Science Fiction: The Evolutionary Mythology of the Future
Volume Two: The Time Machine to Metropolis



Science Fiction: The Evolutionary Mythology of the Future
Volume Three: Superman to Star Maker


An evolutionary and transformative journey through the history of science fiction, from ancient to contemporary times, exploring the innermost passions and dreams of the human spirit, the most expansive cosmic creations of thought and imagination, and the farthest reaches of the universe and beyond.

Continuing his in-depth evolutionary history of science fiction Tom Lombardo examines science fiction literature, art, cinema, and comics, and the impact of culture, philosophy, science, technology, and futures studies on the development of science fiction. These two new volumes also describe the reciprocal influence of science fiction on human society and the evolution of future consciousness.

Volume Two covers the years 1895 to 1930, and includes an extensive discussion of H. G. Wells and his numerous science fiction novels and futurist publications. Also covered in-depth are Thea von Harbou and Fritz Lang s classic silent movie Metropolis. Other key figures discussed in Volume Two include Méliès, Zamyatin, Gernsback, Burroughs, Merritt, Huxley, and Hodgson.

Volume Three primarily focuses on the 1930s, covering the phenomenon of Superman and key authors such as Čapek, Hamilton, Doc” Smith, Campbell, Lovecraft, C. A. Smith, and Williamson. Volume Three concludes with an extensive philosophical examination of Olaf Stapledon s Last and First Men and Star Maker.

Some of the key themes and topics addressed in the two volumes include: Dystopian and utopian visions of the future; the meaning of progress and the meaning of life; the future evolution of the human conscious mind and the possible emergence of psychic powers and collective forms of intelligence; the ethics and philosophy of space operas and super-heroes; technology, robots, and human society; technological intelligence; alien mentality and alien civilizations; time travel, time loops, and time wars; global war, catastrophes, and world-wide disasters; science and religion; fear and horror, and hope and wonder in science fiction; and the significance of the theory of evolution in the development of science fiction.

Table of Contents Volume 2

Amazon Link to Purchase Volume 2

Publisher Link to Purchase Volume 2

Table of Contents Volume 3

Amazon Link to Purchase Volume 3

Publisher Link to Purchase Volume 3

Book Reviews

Lombardo’s encyclopedic knowledge of science fiction is phenomenal. In the comprehensive second and third volumes of his series “Science Fiction: The Evolutionary Mythology of the Future” he explores the literary and sociological relevance of literally hundreds of works from this wide-ranging genre. Beginning with the prolific “father of modern science fiction,” H.G. Wells, “Volume Two: The Time Machine to Metropolis” takes us from the late nineteenth through the early twentieth century. “Volume Three: Superman to Star Maker” continues from there, exploring the popularization of the field, its themes, and its tropes. An extensive and sweeping reference series for readers of this exciting and thought-provoking field.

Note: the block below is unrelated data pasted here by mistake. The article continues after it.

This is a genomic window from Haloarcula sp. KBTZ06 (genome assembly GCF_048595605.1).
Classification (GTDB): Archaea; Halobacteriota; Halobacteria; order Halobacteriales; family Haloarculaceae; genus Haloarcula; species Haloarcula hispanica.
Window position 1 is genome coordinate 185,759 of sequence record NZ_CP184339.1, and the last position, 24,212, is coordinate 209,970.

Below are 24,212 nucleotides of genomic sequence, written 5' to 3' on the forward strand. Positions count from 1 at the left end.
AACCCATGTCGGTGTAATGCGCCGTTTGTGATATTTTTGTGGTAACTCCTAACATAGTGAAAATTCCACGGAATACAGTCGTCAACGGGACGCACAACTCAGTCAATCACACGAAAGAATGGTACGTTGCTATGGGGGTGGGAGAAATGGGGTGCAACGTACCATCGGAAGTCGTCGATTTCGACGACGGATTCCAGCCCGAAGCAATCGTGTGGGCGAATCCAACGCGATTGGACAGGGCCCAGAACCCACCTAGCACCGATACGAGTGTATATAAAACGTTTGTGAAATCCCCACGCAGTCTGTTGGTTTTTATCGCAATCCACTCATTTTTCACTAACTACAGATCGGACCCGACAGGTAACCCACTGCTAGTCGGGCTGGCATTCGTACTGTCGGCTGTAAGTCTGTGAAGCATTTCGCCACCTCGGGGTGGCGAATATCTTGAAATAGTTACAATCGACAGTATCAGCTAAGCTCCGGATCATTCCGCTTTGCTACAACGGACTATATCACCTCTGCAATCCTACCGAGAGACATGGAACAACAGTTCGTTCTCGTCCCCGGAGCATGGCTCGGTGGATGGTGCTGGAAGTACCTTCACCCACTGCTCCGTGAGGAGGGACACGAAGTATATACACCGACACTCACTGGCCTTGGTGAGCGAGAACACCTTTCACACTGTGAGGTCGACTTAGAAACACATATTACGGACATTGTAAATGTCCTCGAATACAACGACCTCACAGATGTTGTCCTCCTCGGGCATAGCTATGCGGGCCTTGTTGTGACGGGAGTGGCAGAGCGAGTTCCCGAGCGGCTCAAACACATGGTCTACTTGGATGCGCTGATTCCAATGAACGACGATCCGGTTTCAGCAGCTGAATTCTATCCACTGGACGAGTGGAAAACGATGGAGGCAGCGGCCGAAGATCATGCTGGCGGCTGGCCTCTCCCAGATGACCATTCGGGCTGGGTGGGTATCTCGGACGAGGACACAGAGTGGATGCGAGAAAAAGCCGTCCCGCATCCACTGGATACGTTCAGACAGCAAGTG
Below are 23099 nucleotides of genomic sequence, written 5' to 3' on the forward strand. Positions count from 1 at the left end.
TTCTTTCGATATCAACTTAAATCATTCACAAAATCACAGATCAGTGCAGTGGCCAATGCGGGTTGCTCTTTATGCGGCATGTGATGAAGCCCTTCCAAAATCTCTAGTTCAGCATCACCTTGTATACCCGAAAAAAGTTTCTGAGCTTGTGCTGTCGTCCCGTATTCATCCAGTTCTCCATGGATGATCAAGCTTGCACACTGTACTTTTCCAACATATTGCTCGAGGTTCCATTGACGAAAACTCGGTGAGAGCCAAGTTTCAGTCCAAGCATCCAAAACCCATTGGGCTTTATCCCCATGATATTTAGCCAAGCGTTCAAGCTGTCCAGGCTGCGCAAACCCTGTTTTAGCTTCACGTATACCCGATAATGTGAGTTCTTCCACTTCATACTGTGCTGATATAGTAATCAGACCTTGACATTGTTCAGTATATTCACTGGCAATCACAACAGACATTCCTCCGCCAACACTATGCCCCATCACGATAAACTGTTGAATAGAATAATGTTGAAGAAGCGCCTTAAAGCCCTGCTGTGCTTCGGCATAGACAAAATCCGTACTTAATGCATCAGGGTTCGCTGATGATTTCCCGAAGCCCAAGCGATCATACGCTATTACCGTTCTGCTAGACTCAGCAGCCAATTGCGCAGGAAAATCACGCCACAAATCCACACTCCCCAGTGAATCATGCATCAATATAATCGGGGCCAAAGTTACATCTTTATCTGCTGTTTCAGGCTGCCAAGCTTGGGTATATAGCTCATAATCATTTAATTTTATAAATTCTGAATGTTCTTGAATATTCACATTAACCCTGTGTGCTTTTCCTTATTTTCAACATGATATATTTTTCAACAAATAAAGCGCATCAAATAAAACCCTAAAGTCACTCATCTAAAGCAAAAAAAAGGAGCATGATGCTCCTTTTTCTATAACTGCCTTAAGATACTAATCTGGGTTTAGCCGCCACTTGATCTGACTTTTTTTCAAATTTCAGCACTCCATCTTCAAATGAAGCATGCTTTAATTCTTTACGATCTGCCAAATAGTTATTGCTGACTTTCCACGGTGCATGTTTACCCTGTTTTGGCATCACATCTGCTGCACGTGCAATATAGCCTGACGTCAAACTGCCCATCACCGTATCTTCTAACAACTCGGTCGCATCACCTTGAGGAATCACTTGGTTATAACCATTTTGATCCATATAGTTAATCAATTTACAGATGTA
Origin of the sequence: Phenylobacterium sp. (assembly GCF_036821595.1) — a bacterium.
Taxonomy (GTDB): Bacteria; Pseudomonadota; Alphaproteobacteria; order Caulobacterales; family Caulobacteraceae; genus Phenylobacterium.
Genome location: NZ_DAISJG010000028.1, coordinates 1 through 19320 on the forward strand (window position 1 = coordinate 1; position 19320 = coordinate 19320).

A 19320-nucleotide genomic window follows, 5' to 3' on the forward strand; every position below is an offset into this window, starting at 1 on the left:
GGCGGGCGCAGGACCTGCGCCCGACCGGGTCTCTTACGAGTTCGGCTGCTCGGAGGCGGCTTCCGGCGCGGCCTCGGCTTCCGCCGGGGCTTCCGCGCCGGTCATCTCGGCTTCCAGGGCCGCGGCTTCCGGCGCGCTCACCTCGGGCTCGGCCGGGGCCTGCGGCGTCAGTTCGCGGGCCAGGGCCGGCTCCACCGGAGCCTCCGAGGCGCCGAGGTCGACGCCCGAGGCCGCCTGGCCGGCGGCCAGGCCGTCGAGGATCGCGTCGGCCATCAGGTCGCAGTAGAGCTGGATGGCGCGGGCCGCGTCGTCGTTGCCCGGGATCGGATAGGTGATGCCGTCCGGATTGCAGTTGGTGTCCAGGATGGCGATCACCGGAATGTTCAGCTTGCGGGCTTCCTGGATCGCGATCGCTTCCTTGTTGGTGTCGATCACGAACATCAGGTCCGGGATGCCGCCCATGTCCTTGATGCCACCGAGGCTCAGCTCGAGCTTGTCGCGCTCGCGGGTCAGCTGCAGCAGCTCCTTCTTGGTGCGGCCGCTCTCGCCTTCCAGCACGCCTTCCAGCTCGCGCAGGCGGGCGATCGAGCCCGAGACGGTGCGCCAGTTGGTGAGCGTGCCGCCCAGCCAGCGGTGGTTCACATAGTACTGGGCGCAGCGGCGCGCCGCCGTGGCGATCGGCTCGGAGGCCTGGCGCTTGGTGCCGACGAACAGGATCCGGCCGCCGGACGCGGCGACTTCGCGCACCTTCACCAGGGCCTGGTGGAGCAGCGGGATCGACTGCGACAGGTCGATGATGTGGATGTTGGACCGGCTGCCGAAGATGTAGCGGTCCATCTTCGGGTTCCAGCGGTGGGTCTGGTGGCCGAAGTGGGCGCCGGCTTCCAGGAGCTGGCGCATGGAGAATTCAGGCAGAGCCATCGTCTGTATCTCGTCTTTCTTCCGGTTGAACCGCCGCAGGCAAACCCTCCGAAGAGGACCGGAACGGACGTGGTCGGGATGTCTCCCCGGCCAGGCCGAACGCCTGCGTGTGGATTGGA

Richard Yonck, Association of Professional Futurists and Author of Heart of the Machine and Future Minds

In Lombardo’s second volume in this series on the history of science fiction he continues delivering breakthrough insights and stunning perspectives. Based on his basic assumption that "human nature, psychologically and biologically, is not a constant", he guides us through the first 25 years of the 20th century. His presentations and reflections on H. G. Wells and Edgar Rice Burroughs are world-class. By relating these authors and many more to science and the field of futures research this volume not only is an original contribution to the history of science fiction, but much more it is a scientific inquiry itself, which expands our understanding of our visions of the future, both present and past. Again Lombardo has succeeded in creating a brilliant piece of work. For us who love science fiction, Lombardo’s excellent second volume together with the first one, should become a “must read and obligatory.

Dr. Erik F. Øverland, President of the World Futures Studies Federation

In the first volume of his history of science fiction, Thomas Lombardo analyzed the concept scientifically and historically to reveal all its richness. He explored in-depth the close links between myth and science, and the desire to know and the refusal to see, all of which are embodied in science fiction stories. The next two volumes constitute a new reference work, not only for the study of science fiction, but also for the entire field of futures studies. Indeed, Lombardo definitively demonstrates what the scientific study of the future owes to science fiction. While technological progress feeds fiction, the expressions of dystopias and utopias serve as a safeguard. From superheroes to star makers, science fiction simply tells a narrative about humanity that has not yet happened. A huge gratitude to Tom Lombardo for sharing with us this deciphering of our fears and aspirations that influences the fabric of our future every day, especially in this time of great upheaval. 

Fabienne Goux-Baudiment, Founding member of the French Society for Foresight and Former President of the World Futures Studies Federation